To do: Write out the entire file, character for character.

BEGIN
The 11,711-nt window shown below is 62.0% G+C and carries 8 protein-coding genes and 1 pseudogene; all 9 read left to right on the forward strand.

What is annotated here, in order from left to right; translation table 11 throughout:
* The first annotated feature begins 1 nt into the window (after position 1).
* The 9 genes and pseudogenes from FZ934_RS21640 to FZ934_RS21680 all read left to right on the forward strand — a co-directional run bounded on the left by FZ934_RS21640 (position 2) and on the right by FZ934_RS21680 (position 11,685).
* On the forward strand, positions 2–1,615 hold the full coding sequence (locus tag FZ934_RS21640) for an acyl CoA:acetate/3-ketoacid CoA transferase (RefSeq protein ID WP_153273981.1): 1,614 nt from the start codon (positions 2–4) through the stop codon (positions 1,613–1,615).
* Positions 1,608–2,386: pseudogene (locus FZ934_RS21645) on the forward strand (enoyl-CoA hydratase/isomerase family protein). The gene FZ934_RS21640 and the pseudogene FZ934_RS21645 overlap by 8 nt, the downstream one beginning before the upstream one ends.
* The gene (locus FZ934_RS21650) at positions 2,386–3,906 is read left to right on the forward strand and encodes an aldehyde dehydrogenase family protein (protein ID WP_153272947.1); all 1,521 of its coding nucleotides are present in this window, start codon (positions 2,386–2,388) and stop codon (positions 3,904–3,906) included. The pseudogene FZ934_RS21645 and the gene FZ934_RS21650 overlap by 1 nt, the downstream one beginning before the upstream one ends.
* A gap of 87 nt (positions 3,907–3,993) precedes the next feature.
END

The 11,711-nt window shown below is 62.0% G+C and carries 8 protein-coding genes and 1 pseudogene; all 9 read left to right on the forward strand.

What is annotated here, in order from left to right; translation table 11 throughout:
* The first annotated feature begins 1 nt into the window (after position 1).
* The 9 genes and pseudogenes from FZ934_RS21640 to FZ934_RS21680 all read left to right on the forward strand — a co-directional run bounded on the left by FZ934_RS21640 (position 2) and on the right by FZ934_RS21680 (position 11,685).
* On the forward strand, positions 2–1,615 hold the full coding sequence (locus tag FZ934_RS21640) for an acyl CoA:acetate/3-ketoacid CoA transferase (RefSeq protein ID WP_153273981.1): 1,614 nt from the start codon (positions 2–4) through the stop codon (positions 1,613–1,615).
* Positions 1,608–2,386: pseudogene (locus FZ934_RS21645) on the forward strand (enoyl-CoA hydratase/isomerase family protein). The gene FZ934_RS21640 and the pseudogene FZ934_RS21645 overlap by 8 nt, the downstream one beginning before the upstream one ends.
* The gene (locus FZ934_RS21650) at positions 2,386–3,906 is read left to right on the forward strand and encodes an aldehyde dehydrogenase family protein (protein ID WP_153272947.1); all 1,521 of its coding nucleotides are present in this window, start codon (positions 2,386–2,388) and stop codon (positions 3,904–3,906) included. The pseudogene FZ934_RS21645 and the gene FZ934_RS21650 overlap by 1 nt, the downstream one beginning before the upstream one ends.
* A gap of 87 nt (positions 3,907–3,993) precedes the next feature.